LGBTQ storylines take centre stage in this year's crop of Christmas movies, but could go further, critics say
Blockbuster Happiest Season and Hallmark's The Christmas House headline the season's film fare
With selections from a major studio, Netflix and TV networks, Christmas 2020 has a bounty of rom-coms featuring LGBTQ storylines.
Among them are Lifetime's made-for-TV The Christmas Setup and Netflix's A New York Christmas Wedding, which stars two women of colour in a queer love story. Even Hallmark, which has faced criticism for its lack of diversity, is premiering a Christmas film featuring a gay couple.
For freelance film reviewer Murtada Elfadl, "it's an exciting time," as several of the titles also feature, and were created by, LGBTQ people.
While many say the films are fun and offer good news for LGBTQ representation in film, Elfadl notes, they leave plenty to be desired, however.
Perhaps the buzziest film this December is Clea Duvall's Happiest Season, which is being celebrated as the first LGBTQ-focused holiday romantic comedy to be backed by a major production house.
But the film, which centres on a lesbian couple visiting family for the holidays, has seen some pushback.
"There's been a lot of controversy and discourse around this movie in the community, especially because it's yet another coming out story, which a lot of LGBTQ movies are," said Emily VanDerWerff, critic-at-large for Vox who reviewed the film last month.
"There's nothing wrong with that as it goes, but it is sort of a clichéd story within the LGBTQ space."
More than that, says Elfadl, is that the film actually pushes the lead character Abby, played by out actor Kristen Stewart, back into the closet. Abby's girlfriend, Harper, asks her to keep her sexuality under wraps when they visit Harper's conservative family for Christmas.
Still, Happiest Season is a welcome addition to the canon of sickly sweet holiday rom-coms.
"If you want to compare it as the [gold standard] LGBTQ queer movie, then yes, it doesn't fit the standard," said Elfadl.
"But if you compare it to something like, I don't know, the early career of Ryan Reynolds — disposable comedies — then it's fine. It's a good time at the movies."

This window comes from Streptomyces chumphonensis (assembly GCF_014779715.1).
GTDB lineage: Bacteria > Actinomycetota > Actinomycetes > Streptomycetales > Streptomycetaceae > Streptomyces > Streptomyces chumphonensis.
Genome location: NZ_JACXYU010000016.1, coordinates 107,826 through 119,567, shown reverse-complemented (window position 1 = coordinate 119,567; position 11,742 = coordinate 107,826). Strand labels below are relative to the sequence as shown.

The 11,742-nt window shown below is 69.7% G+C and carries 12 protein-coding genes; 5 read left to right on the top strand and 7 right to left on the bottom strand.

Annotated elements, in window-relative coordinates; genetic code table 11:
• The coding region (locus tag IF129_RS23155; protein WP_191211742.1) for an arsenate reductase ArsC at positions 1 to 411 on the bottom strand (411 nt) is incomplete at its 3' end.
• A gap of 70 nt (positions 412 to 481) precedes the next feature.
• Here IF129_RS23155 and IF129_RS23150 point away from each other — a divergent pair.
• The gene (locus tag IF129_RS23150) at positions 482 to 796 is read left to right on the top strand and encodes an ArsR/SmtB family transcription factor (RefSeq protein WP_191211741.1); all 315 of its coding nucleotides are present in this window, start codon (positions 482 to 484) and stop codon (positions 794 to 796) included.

Hallmark doesn't push the needle on representation: critic
Holiday movies are often formulaic, sticking to a tried and true love story between a man and a woman who reconnect over the holidays.
Hallmark's TV network, which launched its annual "Countdown to Christmas" marathon of holiday movies last month, has long stuck to the model.
But this year, their lineup includes The Christmas House, which features the story of a same-sex couple awaiting news about their adoption over the holidays.
But it hardly feels like a "landmark" moment for LGBTQ representation, said Erica Lenti, senior editor of politics and identities for Xtra Magazine.
"The film was, I think, exactly what I expected it to be, which is just pure Christmas cheese. Very heteronormative," she told Bambury.
"From a representation perspective," said Elfadl, "this just harkens back not only to the 2000s, but to the '90s: a queer, wholesome couple trying to adopt. It's great to have it in a Hallmark movie, but I don't think it pushes the needle any way in queer representations at all."
Jonathan Bennett, who plays one half of the same-sex couple in The Christmas House, told ET Canada last month that the authenticity of the role was important for him.
"I imagine what this would have meant to younger me, to see two men who are in a loving relationship, going through the process of adopting a baby to start a family of their own," he said.
As for the criticism over diversity in Hallmark films, VanDerWerff says The Christmas House feels like a checklist of stereotypes the network needed to subvert.
"The lead woman character is a woman of colour. There's the same sex couple. And at the end of the movie … the one who leaves behind their career to move to the small town is the guy," she said.
Chosen family, not biological
Though Elfadl says that the arc in both films can feel outdated, both Lenti and VanDerWerff agree that clichéd narratives, including coming out stories, remain relevant to the LGBTQ community today.
"The idea of going to see your family for Christmas and not necessarily talking about your sexuality or being open about your partner or who you are, that's something that I've experienced personally," said Lenti about Happiest Season. Those experiences are part of Lenti's essay about the film for Xtra.
VanDerWerff says that rather than tired clichés about visiting biological family, she would love to see a feature film that focuses on LGBTQ people's chosen family at the holidays.
Chosen, or found families, are often made up of friends without any biological relations who are seen as siblings and parental figures.
"It can be treacly, it can be sentimental, it can be cloying," she said. "But so many queer people are rejected by their biological families and so many queer people spend Thanksgiving, spend Christmas, spend whatever holiday with their found families," said VanDerWerff.
The movie can play on all the standard clichés about going home and finding love, but centre around those who find support from people other than those related by genetics, she continued.
"I think that would be lovely — and ... if you want to give me money to do it, I'll do it up right."
Written and produced by Jason Vermes